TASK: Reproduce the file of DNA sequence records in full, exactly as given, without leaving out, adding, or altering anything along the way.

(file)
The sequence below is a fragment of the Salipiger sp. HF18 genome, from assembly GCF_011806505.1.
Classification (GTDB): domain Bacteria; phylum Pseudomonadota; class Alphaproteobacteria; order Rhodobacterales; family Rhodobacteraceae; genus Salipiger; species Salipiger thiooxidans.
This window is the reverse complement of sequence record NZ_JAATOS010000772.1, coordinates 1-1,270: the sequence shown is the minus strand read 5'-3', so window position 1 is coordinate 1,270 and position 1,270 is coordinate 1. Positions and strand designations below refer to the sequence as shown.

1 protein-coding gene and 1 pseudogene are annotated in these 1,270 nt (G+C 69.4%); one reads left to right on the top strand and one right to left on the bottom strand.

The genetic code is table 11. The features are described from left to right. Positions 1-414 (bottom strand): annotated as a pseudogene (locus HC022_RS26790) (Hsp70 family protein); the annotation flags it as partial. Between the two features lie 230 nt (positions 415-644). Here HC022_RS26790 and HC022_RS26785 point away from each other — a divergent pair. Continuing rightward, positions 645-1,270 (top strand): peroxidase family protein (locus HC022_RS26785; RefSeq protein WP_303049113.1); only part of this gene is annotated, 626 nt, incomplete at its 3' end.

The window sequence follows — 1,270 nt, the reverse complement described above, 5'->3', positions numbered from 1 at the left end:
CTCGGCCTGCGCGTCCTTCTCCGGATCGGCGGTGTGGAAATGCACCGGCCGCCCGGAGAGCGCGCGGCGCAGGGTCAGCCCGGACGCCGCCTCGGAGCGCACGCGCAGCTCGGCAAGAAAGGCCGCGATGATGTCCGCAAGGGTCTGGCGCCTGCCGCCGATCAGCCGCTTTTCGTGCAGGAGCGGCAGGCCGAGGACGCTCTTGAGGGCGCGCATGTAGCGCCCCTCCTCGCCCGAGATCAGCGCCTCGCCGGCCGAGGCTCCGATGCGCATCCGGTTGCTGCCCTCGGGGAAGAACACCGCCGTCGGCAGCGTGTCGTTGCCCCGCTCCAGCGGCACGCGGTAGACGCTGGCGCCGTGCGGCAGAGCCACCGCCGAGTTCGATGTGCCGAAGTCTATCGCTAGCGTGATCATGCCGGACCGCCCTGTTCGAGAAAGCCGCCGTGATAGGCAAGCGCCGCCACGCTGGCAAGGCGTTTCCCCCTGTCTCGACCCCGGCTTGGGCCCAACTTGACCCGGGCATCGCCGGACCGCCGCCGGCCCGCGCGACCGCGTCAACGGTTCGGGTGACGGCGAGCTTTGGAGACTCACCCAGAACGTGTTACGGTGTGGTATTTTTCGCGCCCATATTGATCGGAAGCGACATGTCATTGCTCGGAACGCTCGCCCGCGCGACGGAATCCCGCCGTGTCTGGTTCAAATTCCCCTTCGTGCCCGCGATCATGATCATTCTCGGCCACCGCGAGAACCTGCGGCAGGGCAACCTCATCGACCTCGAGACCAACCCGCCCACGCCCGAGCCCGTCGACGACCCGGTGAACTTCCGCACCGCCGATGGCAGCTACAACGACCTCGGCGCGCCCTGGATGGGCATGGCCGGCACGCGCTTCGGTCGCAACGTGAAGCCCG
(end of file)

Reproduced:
The sequence below is a fragment of the Salipiger sp. HF18 genome, from assembly GCF_011806505.1.
Classification (GTDB): domain Bacteria; phylum Pseudomonadota; class Alphaproteobacteria; order Rhodobacterales; family Rhodobacteraceae; genus Salipiger; species Salipiger thiooxidans.
This window is the reverse complement of sequence record NZ_JAATOS010000772.1, coordinates 1-1,270: the sequence shown is the minus strand read 5'-3', so window position 1 is coordinate 1,270 and position 1,270 is coordinate 1. Positions and strand designations below refer to the sequence as shown.

1 protein-coding gene and 1 pseudogene are annotated in these 1,270 nt (G+C 69.4%); one reads left to right on the top strand and one right to left on the bottom strand.

The genetic code is table 11. The features are described from left to right. Positions 1-414 (bottom strand): annotated as a pseudogene (locus HC022_RS26790) (Hsp70 family protein); the annotation flags it as partial. Between the two features lie 230 nt (positions 415-644). Here HC022_RS26790 and HC022_RS26785 point away from each other — a divergent pair. Continuing rightward, positions 645-1,270 (top strand): peroxidase family protein (locus HC022_RS26785; RefSeq protein WP_303049113.1); only part of this gene is annotated, 626 nt, incomplete at its 3' end.

The window sequence follows — 1,270 nt, the reverse complement described above, 5'->3', positions numbered from 1 at the left end:
CTCGGCCTGCGCGTCCTTCTCCGGATCGGCGGTGTGGAAATGCACCGGCCGCCCGGAGAGCGCGCGGCGCAGGGTCAGCCCGGACGCCGCCTCGGAGCGCACGCGCAGCTCGGCAAGAAAGGCCGCGATGATGTCCGCAAGGGTCTGGCGCCTGCCGCCGATCAGCCGCTTTTCGTGCAGGAGCGGCAGGCCGAGGACGCTCTTGAGGGCGCGCATGTAGCGCCCCTCCTCGCCCGAGATCAGCGCCTCGCCGGCCGAGGCTCCGATGCGCATCCGGTTGCTGCCCTCGGGGAAGAACACCGCCGTCGGCAGCGTGTCGTTGCCCCGCTCCAGCGGCACGCGGTAGACGCTGGCGCCGTGCGGCAGAGCCACCGCCGAGTTCGATGTGCCGAAGTCTATCGCTAGCGTGATCATGCCGGACCGCCCTGTTCGAGAAAGCCGCCGTGATAGGCAAGCGCCGCCACGCTGGCAAGGCGTTTCCCCCTGTCTCGACCCCGGCTTGGGCCCAACTTGACCCGGGCATCGCCGGACCGCCGCCGGCCCGCGCGACCGCGTCAACGGTTCGGGTGACGGCGAGCTTTGGAGACTCACCCAGAACGTGTTACGGTGTGGTATTTTTCGCGCCCATATTGATCGGAAGCGACATGTCATTGCTCGGAACGCTCGCCCGCGCGACGGAATCCCGCCGTGTCTGGTTCAAATTCCCCTTCGTGCCCGCGATCATGATCATTCTCGGCCACCGCGAGAACCTGCGGCAGGGCAACCTCATCGACCTCGAGACCAACCCGCCCACGCCCGAGCCCGTCGACGACCCGGTGAACTTCCGCACCGCCGATGGCAGCTACAACGACCTCGGCGCGCCCTGGATGGGCATGGCCGGCACGCGCTTCGGTCGCAACGTGAAGCCCG